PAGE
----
However, Russia has extensive experience in the development of anti-missile systems, and her present-day complexes are still top of the line, so Russia can take her time.

Pubblicato in: Devoluzione socialismo, Problemi militari

Regno Unito. Sommergibile atomico con a bordo nove cocainomani.

Giuseppe Sandro Mela.

2017-10-30.

Ubrianchi 001

Il commento del Kremlin è sintetico ma chiaro:

«“political schizophrenia”» [Mr Putin – Bloomberg]

Purtroppo non è lecito raccontare i fatti come si siano svolti realmente, per cui ci si dovrà accontentare della versione ufficiale.

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Andreste a dormire tranquilli se la sala operativa per attivazione e lancio di missili balistici a testata atomica multipla fosse in mano a nove cocainomani fatti come cocchi che stanno giocano con i bottoni rossi?

«Nine British servicemen have been thrown off a nuclear submarine after testing positive for drugs»

*

«the drug they had taken was cocaine»

*

«The servicemen were dismissed from duty from HMS Vigilant»

*

«The Royal Navy said it did not tolerate drugs misuse»

*

«A nuclear submarine captain has been relieved of his command after an alleged “inappropriate relationship” with a member of his crew. The Royal Navy captain is being investigated following the allegations, which involve a female member of crew.»

* * * * * * * *

Cerchiamo di parlarci chiaramente, perché qui ne va della nostra pelle.

Diamo atto a Lavrentij Pavlovič Berija di aver inventato il “pacifismo” ed il “femminismo“: due idee semplicemente geniali per indurre l’Occidente al suicidio.

I liberal democratici ed i socialisti ideologici vi si buttarono sopra come lupi famelici, e ne fecero bandiera ideologica.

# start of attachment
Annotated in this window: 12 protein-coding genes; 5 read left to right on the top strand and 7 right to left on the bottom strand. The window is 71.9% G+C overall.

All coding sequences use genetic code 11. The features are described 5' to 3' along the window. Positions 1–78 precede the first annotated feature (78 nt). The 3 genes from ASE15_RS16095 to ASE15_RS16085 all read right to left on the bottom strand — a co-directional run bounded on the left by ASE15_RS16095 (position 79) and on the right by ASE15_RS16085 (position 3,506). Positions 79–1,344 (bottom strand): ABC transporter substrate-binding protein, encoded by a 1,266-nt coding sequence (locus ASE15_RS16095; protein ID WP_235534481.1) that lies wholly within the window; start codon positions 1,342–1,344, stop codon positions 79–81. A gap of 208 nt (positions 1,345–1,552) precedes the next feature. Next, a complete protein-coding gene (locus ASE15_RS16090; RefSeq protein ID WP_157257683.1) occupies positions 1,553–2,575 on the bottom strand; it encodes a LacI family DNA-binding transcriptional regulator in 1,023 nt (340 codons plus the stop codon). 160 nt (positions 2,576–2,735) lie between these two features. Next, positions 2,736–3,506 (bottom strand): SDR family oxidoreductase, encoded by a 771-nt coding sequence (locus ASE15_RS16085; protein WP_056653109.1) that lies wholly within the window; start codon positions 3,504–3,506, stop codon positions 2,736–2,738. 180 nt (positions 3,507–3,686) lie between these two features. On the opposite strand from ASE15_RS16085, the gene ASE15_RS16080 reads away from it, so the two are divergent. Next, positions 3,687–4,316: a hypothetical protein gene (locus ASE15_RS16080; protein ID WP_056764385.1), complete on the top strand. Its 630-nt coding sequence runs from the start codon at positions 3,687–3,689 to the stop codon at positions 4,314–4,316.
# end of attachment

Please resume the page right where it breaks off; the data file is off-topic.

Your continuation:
Nemmeno Berija e nemmeno Stalin avrebbero però potuto prevedere gli sviluppi finali.

Dal loro punto di vista, ma anche da quello dei loro epigoni, lo sfascio morale dell’Occidente ottenuto così a buon mercato era, ed è tuttora, manna caduta dal Cielo. Un grande risultato ottenuto con il minimo sforzo.

Se basta regalare qualche bustina di coca ad un marinaio per mettere fuori combattimento una nave da guerra il rapporto prestazioni / costi è da favola.

L’Occidente si è assuefatto all’uso di sostanze inebrianti e stupefacenti, ed insorge veementemente contro quanti cerchino di bloccare codesto andazzo, come per esempio le Filippine.

Si valuti bene la penultima frase riportata. La Royal Navy non tollera l’abuso, non l’uso. Questa lessicologia la conta lunga.

Sarebbe velleitario sperare che una società così decadente possa poi dotarsi di eserciti virili. Sì: usiamo pure il tanto vilipeso termine “virile“.

In Occidente la gente si bea di una presunta superiorità tecnologica, senza tener presente che sono alla fine gli esseri umani ad impiegare la tecnologia. Ed ubrianchi o sotto l’effeto di una droga non sanno nemmeno fare i loro bisogni primari. se la fanno addosso e tanti signori: figurarsi poi gestire un sistema tecnologicamente complesso.

Con immensa soddisfazione russi e cinesi hanno assistito alla femminizzazione delle forze armate occidentali, che hanno dovuto abbassare gli standard fisici alla massa muscolare muliebre. Ed abbassare anche il grado di resistenza morale alla alterna sorte.